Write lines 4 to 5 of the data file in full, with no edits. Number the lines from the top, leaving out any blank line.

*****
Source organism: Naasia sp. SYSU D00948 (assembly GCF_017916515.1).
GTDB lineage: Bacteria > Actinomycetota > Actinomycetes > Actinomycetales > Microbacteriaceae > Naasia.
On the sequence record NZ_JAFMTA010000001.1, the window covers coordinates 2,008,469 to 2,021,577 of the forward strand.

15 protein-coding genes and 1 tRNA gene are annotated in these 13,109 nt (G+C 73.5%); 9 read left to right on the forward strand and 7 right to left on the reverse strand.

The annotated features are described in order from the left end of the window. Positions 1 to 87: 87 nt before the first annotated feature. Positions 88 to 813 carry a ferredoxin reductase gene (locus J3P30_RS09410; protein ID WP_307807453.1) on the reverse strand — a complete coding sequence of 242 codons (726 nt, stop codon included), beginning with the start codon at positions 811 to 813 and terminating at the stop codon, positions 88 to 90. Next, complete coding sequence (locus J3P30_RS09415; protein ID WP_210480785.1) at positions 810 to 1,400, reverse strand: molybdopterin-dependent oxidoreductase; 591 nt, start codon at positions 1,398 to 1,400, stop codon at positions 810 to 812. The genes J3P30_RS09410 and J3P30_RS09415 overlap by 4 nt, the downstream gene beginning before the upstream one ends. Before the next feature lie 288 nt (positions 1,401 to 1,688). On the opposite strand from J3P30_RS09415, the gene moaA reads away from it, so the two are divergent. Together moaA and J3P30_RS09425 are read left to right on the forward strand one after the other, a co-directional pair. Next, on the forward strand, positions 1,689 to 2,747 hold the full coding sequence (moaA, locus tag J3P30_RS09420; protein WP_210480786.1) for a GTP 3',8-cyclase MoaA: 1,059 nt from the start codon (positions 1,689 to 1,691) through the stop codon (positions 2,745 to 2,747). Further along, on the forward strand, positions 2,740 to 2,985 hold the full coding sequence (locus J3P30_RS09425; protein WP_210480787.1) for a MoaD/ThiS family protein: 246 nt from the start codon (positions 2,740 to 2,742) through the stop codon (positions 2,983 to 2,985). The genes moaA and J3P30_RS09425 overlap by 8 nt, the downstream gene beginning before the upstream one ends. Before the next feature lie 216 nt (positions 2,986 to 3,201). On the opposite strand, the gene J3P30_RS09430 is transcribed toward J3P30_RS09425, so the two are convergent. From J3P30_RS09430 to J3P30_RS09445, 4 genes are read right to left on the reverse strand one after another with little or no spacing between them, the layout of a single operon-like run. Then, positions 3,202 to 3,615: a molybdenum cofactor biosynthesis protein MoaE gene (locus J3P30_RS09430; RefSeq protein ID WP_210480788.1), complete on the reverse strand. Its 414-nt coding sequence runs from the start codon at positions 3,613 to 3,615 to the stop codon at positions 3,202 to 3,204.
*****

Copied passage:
15 protein-coding genes and 1 tRNA gene are annotated in these 13,109 nt (G+C 73.5%); 9 read left to right on the forward strand and 7 right to left on the reverse strand.

The annotated features are described in order from the left end of the window. Positions 1 to 87: 87 nt before the first annotated feature. Positions 88 to 813 carry a ferredoxin reductase gene (locus J3P30_RS09410; protein ID WP_307807453.1) on the reverse strand — a complete coding sequence of 242 codons (726 nt, stop codon included), beginning with the start codon at positions 811 to 813 and terminating at the stop codon, positions 88 to 90. Next, complete coding sequence (locus J3P30_RS09415; protein ID WP_210480785.1) at positions 810 to 1,400, reverse strand: molybdopterin-dependent oxidoreductase; 591 nt, start codon at positions 1,398 to 1,400, stop codon at positions 810 to 812. The genes J3P30_RS09410 and J3P30_RS09415 overlap by 4 nt, the downstream gene beginning before the upstream one ends. Before the next feature lie 288 nt (positions 1,401 to 1,688). On the opposite strand from J3P30_RS09415, the gene moaA reads away from it, so the two are divergent. Together moaA and J3P30_RS09425 are read left to right on the forward strand one after the other, a co-directional pair. Next, on the forward strand, positions 1,689 to 2,747 hold the full coding sequence (moaA, locus tag J3P30_RS09420; protein WP_210480786.1) for a GTP 3',8-cyclase MoaA: 1,059 nt from the start codon (positions 1,689 to 1,691) through the stop codon (positions 2,745 to 2,747). Further along, on the forward strand, positions 2,740 to 2,985 hold the full coding sequence (locus J3P30_RS09425; protein WP_210480787.1) for a MoaD/ThiS family protein: 246 nt from the start codon (positions 2,740 to 2,742) through the stop codon (positions 2,983 to 2,985). The genes moaA and J3P30_RS09425 overlap by 8 nt, the downstream gene beginning before the upstream one ends. Before the next feature lie 216 nt (positions 2,986 to 3,201). On the opposite strand, the gene J3P30_RS09430 is transcribed toward J3P30_RS09425, so the two are convergent. From J3P30_RS09430 to J3P30_RS09445, 4 genes are read right to left on the reverse strand one after another with little or no spacing between them, the layout of a single operon-like run. Then, positions 3,202 to 3,615: a molybdenum cofactor biosynthesis protein MoaE gene (locus J3P30_RS09430; RefSeq protein ID WP_210480788.1), complete on the reverse strand. Its 414-nt coding sequence runs from the start codon at positions 3,613 to 3,615 to the stop codon at positions 3,202 to 3,204.